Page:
3. Legitimately manufactured psychoactive substances, such as amphetamines, barbiturates and benzodiazepines, which are controlled under the 1971 Convention;

  4. Precursors and essential chemicals in Tables I and II of the 1988 Convention.

The illicit trafficking in precursors and essential chemicals continues to escalate, causing unique enforcement problems for police and regulatory authorities. Analysis and research conducted by the Psychotropic Substances Section influence regulatory controls. It is a principal source of information on illicit traffic for the United Nations, which needs such information when it considers proposals on the international control of drugs.

The Intelligence Group is also responsible for preparing and disseminating information on a weekly and quarterly basis. The following are among its recurrent publications:

  1. (a) >The Weekly Intelligence Message, developed as a means of circulating the latest information, is transmitted in four languages to all member States. It

  2. (b) >The Quarterly Enforcement Statistical Review (QUEST), which is circulated to all national central bureaux, contains ICPO/Interpol statistics on all drug seizures for the quarter under review, as well as useful and informative articles that are not necessarily related to the statistics;

  3. (b) >The European Quarterly Intelligence Report, compiled from submissions from 27 member States, encapsulates current trends in drug trafficking, operating methods of illicit trafficking organizations, types and quantities of drugs seized, nationalities of intercepted drug traffickers, levels of drug abuse and current drug prices. It also reviews some of the more significant seizures in Europe;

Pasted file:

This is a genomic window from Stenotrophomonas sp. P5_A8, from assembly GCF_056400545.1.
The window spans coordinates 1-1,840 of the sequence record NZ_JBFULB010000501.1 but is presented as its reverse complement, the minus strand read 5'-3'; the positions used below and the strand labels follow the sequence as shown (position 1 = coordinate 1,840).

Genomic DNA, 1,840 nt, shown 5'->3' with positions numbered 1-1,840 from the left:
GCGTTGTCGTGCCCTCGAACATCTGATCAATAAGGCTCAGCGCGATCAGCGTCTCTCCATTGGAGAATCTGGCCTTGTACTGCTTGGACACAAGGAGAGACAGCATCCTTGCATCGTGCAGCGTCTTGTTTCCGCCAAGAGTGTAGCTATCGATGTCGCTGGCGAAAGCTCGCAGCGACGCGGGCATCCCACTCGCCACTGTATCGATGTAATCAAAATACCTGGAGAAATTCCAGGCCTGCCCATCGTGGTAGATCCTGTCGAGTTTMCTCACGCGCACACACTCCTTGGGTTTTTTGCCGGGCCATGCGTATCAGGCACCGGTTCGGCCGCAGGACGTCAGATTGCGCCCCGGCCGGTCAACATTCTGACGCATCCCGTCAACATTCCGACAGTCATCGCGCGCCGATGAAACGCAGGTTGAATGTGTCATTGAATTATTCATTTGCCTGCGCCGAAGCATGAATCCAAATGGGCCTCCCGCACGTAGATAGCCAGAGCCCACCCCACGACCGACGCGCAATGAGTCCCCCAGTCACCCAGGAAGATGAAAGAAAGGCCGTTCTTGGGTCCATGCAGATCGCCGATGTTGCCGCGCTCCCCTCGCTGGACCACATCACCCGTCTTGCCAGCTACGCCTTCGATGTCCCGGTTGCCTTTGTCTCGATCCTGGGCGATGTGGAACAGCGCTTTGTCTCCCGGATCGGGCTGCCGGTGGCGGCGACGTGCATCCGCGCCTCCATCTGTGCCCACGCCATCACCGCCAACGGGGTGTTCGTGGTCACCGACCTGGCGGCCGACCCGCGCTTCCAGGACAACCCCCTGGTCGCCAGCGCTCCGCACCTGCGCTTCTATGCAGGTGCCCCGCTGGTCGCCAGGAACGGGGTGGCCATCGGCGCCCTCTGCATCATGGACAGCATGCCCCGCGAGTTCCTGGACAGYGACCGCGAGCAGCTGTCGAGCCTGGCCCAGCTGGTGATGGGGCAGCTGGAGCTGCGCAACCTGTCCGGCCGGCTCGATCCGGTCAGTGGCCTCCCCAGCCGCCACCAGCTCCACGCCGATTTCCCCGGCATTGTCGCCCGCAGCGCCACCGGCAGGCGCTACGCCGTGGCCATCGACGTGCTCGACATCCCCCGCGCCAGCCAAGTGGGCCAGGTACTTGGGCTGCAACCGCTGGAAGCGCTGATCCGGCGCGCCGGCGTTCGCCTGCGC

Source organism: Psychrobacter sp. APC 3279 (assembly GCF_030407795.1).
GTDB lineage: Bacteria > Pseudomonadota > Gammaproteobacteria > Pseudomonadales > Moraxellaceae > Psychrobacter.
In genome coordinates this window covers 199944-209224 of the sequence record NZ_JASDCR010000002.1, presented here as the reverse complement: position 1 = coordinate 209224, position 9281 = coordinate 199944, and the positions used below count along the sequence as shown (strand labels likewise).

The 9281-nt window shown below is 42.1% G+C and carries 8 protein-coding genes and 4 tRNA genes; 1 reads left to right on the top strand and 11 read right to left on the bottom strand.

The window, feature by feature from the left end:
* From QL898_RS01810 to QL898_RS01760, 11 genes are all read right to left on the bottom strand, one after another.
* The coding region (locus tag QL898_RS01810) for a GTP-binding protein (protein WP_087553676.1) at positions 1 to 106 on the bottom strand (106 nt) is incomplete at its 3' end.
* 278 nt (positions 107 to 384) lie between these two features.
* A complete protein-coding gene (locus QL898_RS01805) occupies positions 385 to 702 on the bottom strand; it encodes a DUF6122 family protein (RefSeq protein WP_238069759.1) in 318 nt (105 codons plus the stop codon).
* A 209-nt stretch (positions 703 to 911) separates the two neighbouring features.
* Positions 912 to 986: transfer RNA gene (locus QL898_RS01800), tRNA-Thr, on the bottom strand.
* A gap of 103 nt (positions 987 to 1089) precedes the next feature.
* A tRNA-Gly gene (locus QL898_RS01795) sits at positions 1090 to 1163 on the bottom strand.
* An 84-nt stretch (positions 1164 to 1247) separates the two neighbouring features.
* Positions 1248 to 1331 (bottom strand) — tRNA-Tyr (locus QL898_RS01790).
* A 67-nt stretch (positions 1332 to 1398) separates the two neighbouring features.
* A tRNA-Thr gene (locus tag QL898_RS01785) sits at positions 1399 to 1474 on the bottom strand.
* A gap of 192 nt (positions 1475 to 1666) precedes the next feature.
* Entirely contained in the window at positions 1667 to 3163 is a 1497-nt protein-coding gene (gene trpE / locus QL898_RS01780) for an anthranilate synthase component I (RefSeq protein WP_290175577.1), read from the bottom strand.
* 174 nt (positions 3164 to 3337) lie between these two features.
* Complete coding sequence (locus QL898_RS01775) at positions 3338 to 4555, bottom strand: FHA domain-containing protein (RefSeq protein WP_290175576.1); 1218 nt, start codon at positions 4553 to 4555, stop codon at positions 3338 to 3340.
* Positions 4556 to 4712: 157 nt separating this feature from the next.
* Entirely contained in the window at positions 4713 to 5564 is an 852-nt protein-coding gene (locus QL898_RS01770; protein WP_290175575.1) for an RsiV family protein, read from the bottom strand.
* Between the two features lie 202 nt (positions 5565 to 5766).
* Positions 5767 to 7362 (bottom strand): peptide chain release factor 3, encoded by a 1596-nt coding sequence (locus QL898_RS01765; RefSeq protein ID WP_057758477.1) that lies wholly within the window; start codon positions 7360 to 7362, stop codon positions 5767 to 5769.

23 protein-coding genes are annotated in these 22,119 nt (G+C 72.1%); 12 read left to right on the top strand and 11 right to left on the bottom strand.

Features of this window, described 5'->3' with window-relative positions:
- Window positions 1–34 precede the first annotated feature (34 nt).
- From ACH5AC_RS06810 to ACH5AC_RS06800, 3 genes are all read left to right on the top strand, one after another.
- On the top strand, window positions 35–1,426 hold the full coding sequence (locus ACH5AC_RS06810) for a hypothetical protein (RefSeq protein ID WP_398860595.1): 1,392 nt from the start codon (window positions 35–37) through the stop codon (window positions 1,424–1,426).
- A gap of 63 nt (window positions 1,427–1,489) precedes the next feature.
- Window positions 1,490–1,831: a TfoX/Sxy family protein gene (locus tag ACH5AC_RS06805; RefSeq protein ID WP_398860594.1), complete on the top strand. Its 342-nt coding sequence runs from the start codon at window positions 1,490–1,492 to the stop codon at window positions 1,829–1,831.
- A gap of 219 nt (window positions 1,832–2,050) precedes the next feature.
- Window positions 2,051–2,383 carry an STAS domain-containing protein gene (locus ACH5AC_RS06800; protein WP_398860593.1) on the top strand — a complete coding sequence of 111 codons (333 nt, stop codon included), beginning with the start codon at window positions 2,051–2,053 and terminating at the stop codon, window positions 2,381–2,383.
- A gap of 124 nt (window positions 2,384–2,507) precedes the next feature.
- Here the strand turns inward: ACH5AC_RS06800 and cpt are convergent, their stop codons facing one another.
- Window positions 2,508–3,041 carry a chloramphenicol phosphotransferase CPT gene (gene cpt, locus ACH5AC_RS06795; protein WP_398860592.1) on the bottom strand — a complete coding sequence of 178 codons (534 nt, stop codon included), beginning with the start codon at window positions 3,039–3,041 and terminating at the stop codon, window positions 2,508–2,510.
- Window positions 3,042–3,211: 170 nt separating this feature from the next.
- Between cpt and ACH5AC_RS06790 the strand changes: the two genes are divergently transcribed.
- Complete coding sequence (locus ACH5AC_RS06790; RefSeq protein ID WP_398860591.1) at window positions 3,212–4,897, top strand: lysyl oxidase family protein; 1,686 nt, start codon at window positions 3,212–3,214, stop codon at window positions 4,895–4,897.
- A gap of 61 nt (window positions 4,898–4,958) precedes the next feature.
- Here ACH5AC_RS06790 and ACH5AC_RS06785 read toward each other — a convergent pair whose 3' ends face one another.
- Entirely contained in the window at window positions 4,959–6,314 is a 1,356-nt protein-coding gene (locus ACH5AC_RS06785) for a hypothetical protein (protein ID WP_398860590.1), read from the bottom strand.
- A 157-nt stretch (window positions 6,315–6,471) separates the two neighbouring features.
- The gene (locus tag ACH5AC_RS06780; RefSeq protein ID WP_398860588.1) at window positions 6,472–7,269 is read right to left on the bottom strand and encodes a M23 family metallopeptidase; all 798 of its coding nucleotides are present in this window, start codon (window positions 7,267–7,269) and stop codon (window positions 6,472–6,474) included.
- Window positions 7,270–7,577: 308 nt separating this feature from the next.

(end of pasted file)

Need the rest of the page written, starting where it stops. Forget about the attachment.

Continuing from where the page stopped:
4. (b) >The Special Report on Emerging Trends in Drug Trafficking provides information on such subjects as the Balkan route, west African drug traffickers, South-East Asian heroin trafficking, trafficking in cocaine destined for Europe, cannabis trafficking from North Africa to Europe, drug trafficking by commercial airlines, the amphetamine situation in Europe, and the worldwide situation with regard to fenetylline tablets sold under the brand name Captagon.

Psychotropic team

Recognizing the international community's concern over the movement of precursors and essential chemicals, the Drugs Sub-Division established a psychotropic team to monitor information on the illicit manufacture, diversion and distribution of psychotropic substances. It is preparing a five-year study on each major psychotropic substance subject to abuse, which will be routinely updated in order to provide ICPO/Interpol member States with information and intelligence on emerging patterns and trends. The psychotropic team is also creating a database on the diversion and seizure of precursors and essential chemicals. In close cooperation with the Inter-American Drug Abuse Control Commission (CICAD) of the Organization of American States and the Drug Enforcement Administration of the United States of America, the psychotropic team is involved in organizing training seminars in Latin America and the Caribbean on measures to monitor the manufacture and distribution of substances in Tables I and II of the 1988 Convention and to prevent their diversion.